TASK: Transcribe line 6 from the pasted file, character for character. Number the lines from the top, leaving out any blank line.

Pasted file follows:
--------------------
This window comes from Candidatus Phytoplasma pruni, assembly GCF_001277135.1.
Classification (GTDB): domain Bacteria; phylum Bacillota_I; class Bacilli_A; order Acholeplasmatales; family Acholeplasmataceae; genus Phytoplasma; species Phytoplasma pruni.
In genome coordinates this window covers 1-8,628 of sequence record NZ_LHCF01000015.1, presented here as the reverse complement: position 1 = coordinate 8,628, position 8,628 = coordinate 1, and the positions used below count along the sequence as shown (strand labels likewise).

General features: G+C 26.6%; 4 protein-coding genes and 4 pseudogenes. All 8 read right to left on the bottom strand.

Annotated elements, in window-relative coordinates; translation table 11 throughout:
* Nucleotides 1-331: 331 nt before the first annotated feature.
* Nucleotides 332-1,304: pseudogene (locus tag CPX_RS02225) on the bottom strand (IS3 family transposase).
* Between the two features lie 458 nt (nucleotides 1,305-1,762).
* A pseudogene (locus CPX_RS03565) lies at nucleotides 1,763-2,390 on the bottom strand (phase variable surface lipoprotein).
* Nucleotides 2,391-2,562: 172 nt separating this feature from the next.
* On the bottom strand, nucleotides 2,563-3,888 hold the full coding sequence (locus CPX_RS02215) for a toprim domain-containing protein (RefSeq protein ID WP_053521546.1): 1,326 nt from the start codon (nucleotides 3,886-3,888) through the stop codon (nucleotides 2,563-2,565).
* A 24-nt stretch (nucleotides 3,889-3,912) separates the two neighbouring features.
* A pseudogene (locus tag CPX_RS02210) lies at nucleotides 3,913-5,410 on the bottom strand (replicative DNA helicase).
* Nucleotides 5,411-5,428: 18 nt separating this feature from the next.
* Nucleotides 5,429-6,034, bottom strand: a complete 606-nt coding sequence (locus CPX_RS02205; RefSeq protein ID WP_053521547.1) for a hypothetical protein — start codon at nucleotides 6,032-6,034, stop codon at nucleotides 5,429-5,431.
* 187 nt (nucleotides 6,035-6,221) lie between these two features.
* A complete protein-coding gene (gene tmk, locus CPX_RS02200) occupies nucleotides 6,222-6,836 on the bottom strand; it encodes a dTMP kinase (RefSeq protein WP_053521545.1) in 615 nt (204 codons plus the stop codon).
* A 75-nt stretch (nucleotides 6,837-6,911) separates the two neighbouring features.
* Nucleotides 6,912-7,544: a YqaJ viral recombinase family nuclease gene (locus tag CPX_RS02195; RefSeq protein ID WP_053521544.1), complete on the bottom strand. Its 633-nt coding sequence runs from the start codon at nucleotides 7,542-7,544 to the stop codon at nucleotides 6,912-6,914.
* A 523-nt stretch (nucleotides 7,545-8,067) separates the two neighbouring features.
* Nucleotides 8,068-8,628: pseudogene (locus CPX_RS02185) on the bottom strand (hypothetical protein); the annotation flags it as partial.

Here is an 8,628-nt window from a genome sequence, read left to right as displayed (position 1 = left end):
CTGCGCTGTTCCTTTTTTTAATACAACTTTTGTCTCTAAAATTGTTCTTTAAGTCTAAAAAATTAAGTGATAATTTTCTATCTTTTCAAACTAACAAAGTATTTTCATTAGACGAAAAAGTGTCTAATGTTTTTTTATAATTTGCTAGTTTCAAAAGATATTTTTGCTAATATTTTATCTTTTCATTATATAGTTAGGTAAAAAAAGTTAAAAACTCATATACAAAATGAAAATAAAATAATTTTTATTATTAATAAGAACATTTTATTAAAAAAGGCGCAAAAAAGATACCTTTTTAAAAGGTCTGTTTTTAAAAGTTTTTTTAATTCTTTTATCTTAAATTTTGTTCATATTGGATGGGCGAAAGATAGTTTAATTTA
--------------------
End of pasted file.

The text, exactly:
* Nucleotides 1-331: 331 nt before the first annotated feature.